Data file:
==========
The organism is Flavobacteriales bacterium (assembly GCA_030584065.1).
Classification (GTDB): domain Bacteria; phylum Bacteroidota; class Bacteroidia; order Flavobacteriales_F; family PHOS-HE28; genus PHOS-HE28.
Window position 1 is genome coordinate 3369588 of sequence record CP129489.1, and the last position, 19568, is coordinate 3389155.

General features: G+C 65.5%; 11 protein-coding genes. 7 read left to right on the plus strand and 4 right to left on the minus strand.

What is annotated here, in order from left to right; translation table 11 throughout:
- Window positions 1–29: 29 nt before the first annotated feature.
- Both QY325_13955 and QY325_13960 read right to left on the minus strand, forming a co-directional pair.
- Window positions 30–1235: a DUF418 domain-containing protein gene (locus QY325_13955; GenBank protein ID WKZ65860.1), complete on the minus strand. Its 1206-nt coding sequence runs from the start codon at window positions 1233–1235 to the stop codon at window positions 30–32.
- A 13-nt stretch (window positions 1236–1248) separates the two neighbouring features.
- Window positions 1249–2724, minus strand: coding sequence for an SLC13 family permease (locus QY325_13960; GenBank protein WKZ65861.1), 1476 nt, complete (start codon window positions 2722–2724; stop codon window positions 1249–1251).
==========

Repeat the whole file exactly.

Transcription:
The organism is Flavobacteriales bacterium (assembly GCA_030584065.1).
Classification (GTDB): domain Bacteria; phylum Bacteroidota; class Bacteroidia; order Flavobacteriales_F; family PHOS-HE28; genus PHOS-HE28.
Window position 1 is genome coordinate 3369588 of sequence record CP129489.1, and the last position, 19568, is coordinate 3389155.

General features: G+C 65.5%; 11 protein-coding genes. 7 read left to right on the plus strand and 4 right to left on the minus strand.

What is annotated here, in order from left to right; translation table 11 throughout:
- Window positions 1–29: 29 nt before the first annotated feature.
- Both QY325_13955 and QY325_13960 read right to left on the minus strand, forming a co-directional pair.
- Window positions 30–1235: a DUF418 domain-containing protein gene (locus QY325_13955; GenBank protein ID WKZ65860.1), complete on the minus strand. Its 1206-nt coding sequence runs from the start codon at window positions 1233–1235 to the stop codon at window positions 30–32.
- A 13-nt stretch (window positions 1236–1248) separates the two neighbouring features.
- Window positions 1249–2724, minus strand: coding sequence for an SLC13 family permease (locus QY325_13960; GenBank protein WKZ65861.1), 1476 nt, complete (start codon window positions 2722–2724; stop codon window positions 1249–1251).